He rang the bell for his servant while shuddering at the thought of having to brave the cold. 

“No matter, I cannot sleep. I will take my valet and rouse the Captain of the guard.” The page had collected his master’s cloak and sword from the table by the door in the time that it had taken for this exchange to take place. 

“I should accompany you,” Whyneard half-heartedly suggested, feeling that he had to show willing.

He even walked a little way towards the door, waiting, as Knyvett put his sword belt around his waist, the heavy leather belt and it scabbard hung slightly below the more elegant and thinner belt of his doublet. 

He looked every inch a man of action. 

Whyneard was not and wished Knyvett would act alone. Once fastened, the visitor held out his hands for his cloak, which his page laid on his forearm. 

“No need to do that; why who would be here to answer a call should there be another crisis?” Knyvett said.

Whyneard had to admit that he liked the way the fellow thought; there was no need to be rash when Knyvett’s reasoning seemed so sensible. He could settle back into the fire and await news. If this knight wanted to go out on such a night, he would not fight. 

“Your Lordship, your wishes cannot be denied, if you wish to search the precincts for the properties, then, you have my blessing and I hope you have more luck than I” said Whyneard. 

It was easier admitting defeat; this was no time to argue. 

It was not a very auspicious end to a rather long day. Instead of arguing, he smiled graciously, in one deft movement, the knight’s cloak was suddenly held aloft before him; the collar forming a veil for Knyvett’s face, his arms were crossed, his hands held the wings of the collar. 

The beautiful green silk lining shimmered in the firelight. In one graceful movement, the knight raised his hands above his head, flipped the cloak by uncrossing his hands and brought his arms down to his collarbone; instantly turning the coat from inside out to right ways.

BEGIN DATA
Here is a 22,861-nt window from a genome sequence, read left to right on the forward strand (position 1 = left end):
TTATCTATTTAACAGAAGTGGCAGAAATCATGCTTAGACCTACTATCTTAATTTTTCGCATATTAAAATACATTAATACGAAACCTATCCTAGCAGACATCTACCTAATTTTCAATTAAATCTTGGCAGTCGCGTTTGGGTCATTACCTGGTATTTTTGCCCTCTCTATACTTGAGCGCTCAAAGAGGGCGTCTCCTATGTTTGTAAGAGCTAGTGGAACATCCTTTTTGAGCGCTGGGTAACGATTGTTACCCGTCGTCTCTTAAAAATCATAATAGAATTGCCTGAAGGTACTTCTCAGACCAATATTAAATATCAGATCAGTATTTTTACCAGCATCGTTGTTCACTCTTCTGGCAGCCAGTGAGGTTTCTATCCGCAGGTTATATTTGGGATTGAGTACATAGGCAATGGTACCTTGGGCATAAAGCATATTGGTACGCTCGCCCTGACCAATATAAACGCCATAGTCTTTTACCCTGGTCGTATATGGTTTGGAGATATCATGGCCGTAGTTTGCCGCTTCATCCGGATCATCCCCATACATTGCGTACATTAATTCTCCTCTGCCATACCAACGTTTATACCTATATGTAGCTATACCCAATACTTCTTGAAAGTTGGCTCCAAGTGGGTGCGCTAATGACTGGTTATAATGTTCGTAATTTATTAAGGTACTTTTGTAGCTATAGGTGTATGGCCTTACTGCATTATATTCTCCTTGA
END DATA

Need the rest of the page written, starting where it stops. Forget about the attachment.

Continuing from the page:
Just like a conjuror, he made the green silk disappear and revealed the drab brown colour of the thick wool cloak, a mantle on his shoulders. The fire roared in its grate when he swept his cloak onto his back; creating a gust of wind up the chimney, embers glowed, visually signalling action as clearly as a cannon blast would sound it, and he was off to do his duty. 

Within a blink of an eye, he had tied a bow at his neck; then, he bowed to his host, thanked him for the meal and marched through the room.

Master and page strode over towards the exit and their exeunt. Neither spoke until they had negotiated the narrow stairwell; a stone spiral staircase, which was not conducive to men in cloaks, carrying swords, making swift progress. 

As they slipped down the steps, Knyvett took a pair of buckskin gloves from his doublet-belt and eased them over his fingers. At the bottom of the stairs, the page collected his cloak from Whyneard’s servant who had been sitting in the pantry waiting for the bell to ring so he could clear away the plates and pottery, cutlery and crockery and go to bed.